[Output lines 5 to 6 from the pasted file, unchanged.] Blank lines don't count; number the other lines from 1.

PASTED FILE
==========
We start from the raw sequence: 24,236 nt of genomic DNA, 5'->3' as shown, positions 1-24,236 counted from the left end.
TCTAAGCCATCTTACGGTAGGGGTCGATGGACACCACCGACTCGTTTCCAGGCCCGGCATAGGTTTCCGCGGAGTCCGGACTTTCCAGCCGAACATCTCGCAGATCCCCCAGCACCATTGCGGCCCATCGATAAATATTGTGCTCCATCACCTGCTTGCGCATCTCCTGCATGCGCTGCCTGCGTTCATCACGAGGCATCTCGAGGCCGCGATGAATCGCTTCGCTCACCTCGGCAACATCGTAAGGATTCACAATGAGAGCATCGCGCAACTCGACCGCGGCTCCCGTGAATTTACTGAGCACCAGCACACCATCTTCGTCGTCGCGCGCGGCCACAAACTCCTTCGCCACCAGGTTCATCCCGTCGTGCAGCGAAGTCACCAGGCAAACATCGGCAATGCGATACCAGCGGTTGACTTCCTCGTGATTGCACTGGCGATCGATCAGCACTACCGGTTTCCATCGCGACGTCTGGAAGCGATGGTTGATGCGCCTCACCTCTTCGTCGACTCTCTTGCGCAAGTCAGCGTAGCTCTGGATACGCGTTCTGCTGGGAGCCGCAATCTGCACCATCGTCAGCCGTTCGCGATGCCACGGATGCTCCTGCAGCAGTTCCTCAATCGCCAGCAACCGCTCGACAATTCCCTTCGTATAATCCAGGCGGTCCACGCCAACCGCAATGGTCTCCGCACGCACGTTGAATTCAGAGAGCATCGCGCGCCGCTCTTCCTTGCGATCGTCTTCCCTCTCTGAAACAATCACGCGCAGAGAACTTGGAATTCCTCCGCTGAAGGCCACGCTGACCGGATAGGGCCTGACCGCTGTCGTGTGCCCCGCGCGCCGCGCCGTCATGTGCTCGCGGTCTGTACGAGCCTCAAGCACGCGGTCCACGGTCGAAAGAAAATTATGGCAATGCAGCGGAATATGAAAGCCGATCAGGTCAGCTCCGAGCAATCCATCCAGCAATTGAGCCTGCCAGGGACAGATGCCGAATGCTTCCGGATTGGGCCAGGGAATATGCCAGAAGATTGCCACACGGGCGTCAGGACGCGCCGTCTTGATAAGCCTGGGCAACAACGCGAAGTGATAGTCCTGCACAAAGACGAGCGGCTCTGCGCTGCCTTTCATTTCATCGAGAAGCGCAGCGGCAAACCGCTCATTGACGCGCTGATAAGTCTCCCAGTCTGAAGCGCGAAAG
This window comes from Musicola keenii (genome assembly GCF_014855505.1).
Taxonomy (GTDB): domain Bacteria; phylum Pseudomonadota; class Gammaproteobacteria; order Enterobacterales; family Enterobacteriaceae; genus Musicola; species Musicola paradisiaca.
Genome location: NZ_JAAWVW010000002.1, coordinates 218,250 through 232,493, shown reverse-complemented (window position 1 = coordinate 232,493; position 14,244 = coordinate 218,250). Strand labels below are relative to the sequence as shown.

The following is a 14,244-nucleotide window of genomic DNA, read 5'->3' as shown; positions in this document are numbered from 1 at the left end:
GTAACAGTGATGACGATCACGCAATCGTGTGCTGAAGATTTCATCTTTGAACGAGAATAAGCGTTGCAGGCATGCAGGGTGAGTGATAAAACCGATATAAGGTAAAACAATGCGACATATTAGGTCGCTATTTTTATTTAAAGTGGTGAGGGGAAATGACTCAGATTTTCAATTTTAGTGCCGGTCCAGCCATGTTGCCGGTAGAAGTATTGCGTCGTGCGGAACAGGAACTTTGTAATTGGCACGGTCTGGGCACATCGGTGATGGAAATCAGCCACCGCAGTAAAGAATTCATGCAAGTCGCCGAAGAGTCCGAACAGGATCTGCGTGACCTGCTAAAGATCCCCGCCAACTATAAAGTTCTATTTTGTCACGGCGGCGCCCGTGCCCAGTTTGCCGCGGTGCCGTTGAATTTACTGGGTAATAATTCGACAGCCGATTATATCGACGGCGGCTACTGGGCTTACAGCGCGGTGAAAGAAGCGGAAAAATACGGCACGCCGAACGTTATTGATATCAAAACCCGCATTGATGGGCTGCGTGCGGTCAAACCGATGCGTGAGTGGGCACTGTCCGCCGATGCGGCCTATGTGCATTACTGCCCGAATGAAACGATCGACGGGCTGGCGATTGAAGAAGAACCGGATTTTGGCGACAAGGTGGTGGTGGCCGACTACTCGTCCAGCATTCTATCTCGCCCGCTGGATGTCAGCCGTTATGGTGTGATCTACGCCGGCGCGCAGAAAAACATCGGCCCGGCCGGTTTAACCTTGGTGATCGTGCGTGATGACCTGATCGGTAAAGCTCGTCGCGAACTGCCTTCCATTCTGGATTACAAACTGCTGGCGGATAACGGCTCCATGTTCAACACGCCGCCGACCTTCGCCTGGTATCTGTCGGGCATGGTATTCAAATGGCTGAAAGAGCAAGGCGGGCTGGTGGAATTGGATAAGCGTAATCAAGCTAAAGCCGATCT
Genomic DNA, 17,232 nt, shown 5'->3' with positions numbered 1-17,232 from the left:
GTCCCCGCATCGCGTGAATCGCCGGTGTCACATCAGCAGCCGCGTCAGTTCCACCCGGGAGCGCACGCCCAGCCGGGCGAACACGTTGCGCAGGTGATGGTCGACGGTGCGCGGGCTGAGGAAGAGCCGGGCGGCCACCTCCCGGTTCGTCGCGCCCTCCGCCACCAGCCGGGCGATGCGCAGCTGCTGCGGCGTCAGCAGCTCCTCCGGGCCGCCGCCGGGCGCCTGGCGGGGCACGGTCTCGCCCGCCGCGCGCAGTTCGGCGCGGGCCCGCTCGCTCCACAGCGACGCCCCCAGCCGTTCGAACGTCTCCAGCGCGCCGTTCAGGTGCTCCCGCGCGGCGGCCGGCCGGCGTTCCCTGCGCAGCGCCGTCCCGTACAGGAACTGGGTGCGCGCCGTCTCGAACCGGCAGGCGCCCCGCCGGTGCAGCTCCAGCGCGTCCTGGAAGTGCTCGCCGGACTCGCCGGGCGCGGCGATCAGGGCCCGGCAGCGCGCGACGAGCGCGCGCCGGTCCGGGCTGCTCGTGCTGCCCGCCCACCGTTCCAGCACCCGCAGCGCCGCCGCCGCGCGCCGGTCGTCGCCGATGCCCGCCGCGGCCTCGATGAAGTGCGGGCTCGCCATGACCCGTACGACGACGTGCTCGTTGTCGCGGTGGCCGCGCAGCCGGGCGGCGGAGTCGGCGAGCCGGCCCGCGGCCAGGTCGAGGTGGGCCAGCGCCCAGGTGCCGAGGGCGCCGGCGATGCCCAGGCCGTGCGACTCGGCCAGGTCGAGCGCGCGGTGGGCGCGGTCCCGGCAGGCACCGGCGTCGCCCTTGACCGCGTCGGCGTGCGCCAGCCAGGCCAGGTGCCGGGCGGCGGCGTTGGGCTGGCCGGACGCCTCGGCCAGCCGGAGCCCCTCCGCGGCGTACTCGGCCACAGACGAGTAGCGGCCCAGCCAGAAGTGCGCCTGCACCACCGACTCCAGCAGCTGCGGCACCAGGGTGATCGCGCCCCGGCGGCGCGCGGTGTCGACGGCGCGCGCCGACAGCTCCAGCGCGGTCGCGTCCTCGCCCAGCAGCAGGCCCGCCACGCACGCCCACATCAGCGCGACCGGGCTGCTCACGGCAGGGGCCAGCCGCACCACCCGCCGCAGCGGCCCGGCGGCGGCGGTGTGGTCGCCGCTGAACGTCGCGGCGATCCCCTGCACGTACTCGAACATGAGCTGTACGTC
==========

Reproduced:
Genome location: NZ_JAAWVW010000002.1, coordinates 218,250 through 232,493, shown reverse-complemented (window position 1 = coordinate 232,493; position 14,244 = coordinate 218,250). Strand labels below are relative to the sequence as shown.

The following is a 14,244-nucleotide window of genomic DNA, read 5'->3' as shown; positions in this document are numbered from 1 at the left end: